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Sub-Saharan AfricaSide-striped jackal Canis adustus

Side-striped Jackal - © Chris and Tilde Stuart

Relevant LinksReports / PapersOther Names

Afrikaans: witwasjakkals; French: le chacal à flancs rayés. German: streifenshakal; Indigenous names: (see detailed species account).

Least Concern

The Side-striped Jackal occurs in West, Central and southern Africa. Regional estimates of abundance are not available, but from work undertaken in two diverse habitats in Zimbabwe, it seems reasonable to assume the species is common and to estimate a total population in excess of three million. It is likely that the population is at least stable. This species' dietary flexibility and ability to co-exist with humans on the periphery of settlements and towns suggests that populations are only vulnerable in cases of extreme habitat modification or intense disease epidemics.

Population trend:Stable

(Side-striped jackal range map)
(Click on map for more detail)

Habitat and Ecology:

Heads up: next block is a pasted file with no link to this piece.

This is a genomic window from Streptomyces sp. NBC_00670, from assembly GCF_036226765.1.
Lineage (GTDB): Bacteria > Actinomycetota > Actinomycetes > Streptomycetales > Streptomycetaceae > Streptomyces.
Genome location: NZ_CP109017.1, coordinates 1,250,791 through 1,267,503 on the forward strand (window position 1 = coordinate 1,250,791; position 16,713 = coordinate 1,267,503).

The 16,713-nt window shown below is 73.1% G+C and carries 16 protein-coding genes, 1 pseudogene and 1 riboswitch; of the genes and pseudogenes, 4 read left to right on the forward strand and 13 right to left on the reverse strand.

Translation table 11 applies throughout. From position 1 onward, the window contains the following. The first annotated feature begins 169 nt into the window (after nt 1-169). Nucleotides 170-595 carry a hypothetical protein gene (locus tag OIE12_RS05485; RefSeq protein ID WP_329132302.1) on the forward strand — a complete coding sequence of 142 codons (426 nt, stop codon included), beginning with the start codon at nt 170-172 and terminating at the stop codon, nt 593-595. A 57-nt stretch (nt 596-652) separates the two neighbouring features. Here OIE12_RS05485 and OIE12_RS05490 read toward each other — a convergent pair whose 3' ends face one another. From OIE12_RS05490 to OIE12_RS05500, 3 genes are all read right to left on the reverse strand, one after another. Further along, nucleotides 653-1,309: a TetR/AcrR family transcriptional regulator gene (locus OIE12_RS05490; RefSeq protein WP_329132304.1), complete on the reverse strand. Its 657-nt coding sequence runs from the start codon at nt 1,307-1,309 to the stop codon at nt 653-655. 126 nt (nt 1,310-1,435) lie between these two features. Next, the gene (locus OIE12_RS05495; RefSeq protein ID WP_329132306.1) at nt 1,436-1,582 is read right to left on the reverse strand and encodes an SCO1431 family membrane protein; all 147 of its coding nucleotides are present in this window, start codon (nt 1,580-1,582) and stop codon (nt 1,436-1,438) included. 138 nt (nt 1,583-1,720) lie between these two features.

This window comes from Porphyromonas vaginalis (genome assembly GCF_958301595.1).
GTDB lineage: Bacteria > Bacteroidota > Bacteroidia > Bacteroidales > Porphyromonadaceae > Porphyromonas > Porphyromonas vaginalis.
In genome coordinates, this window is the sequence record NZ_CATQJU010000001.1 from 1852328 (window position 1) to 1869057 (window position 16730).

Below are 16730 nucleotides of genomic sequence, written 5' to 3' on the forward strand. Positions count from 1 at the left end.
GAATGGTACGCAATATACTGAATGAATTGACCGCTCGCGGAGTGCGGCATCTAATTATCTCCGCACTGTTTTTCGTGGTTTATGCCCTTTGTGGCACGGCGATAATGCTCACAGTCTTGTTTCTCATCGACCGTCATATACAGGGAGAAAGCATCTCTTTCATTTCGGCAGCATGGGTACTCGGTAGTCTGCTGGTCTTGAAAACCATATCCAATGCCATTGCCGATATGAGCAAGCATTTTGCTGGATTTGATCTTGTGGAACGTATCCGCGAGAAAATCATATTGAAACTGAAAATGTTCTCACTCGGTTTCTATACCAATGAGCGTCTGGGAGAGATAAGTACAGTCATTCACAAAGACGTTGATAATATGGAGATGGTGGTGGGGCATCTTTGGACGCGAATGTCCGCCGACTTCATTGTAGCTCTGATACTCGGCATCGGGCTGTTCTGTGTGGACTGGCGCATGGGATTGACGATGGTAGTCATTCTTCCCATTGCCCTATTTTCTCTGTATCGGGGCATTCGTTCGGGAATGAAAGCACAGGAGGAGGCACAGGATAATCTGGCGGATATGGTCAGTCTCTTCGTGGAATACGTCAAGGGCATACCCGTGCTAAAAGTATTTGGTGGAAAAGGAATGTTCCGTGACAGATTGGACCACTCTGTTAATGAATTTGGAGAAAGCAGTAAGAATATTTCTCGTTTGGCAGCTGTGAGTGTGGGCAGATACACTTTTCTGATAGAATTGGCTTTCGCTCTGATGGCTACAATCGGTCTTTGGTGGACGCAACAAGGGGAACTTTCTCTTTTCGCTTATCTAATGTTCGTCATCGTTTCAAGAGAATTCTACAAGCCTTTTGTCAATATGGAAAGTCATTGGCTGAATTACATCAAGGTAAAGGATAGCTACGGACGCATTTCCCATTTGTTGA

Side-striped Jackals occupy a range of habitats, from game areas through farmland to towns within the broad-leaved savanna zones, including wooded habitats, bush, grassland, abandoned cultivation, marshes and montane habitats up to 2,700 m (Kingdon 1977, 1997; Estes 1991). The species tends to avoid very open savanna (although Rowe-Rowe (1992) mentions they occur in open grassland in north-eastern KwaZulu-Natal), thickly wooded areas and arid zones (Stuart and Stuart 1988; Skinner and Smithers 1990; Kingdon 1997), but Kingdon (1997) states that it enters the equatorial forest belt in the wake of human settlement. Side-striped Jackals frequently occur near rural dwellings and farm buildings (Skinner and Smithers 1990; Kingdon 1997), and penetrate peri-urban and urban areas (Liebenberg 1990; Skinner and Smithers 1990). In Botswana, Smithers (1971) recorded them where mean annual rainfall was 400–700 mm, and many authors note that the species occurs in well-watered areas (e.g., Kingdon 1977; Skinner and Smithers 1990). Where Side-striped Jackals occur sympatrically with other jackal species, they may avoid competition by ecological segregation (Fuller et al. 1989). In such areas of sympatry, Side-striped Jackals usually occupy areas of denser vegetation, while Black-backed and Golden Jackals dominate in the more open areas (Loveridge 1999; Loveridge and Macdonald 2003).